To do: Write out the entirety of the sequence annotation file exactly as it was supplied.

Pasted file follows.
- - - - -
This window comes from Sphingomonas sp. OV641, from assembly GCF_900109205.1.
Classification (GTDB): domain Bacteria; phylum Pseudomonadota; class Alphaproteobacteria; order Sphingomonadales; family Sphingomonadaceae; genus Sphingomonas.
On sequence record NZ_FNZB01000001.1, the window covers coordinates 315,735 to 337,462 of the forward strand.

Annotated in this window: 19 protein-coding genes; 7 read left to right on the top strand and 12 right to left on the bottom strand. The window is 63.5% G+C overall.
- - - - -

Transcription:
This window comes from Sphingomonas sp. OV641, from assembly GCF_900109205.1.
Classification (GTDB): domain Bacteria; phylum Pseudomonadota; class Alphaproteobacteria; order Sphingomonadales; family Sphingomonadaceae; genus Sphingomonas.
On sequence record NZ_FNZB01000001.1, the window covers coordinates 315,735 to 337,462 of the forward strand.

Annotated in this window: 19 protein-coding genes; 7 read left to right on the top strand and 12 right to left on the bottom strand. The window is 63.5% G+C overall.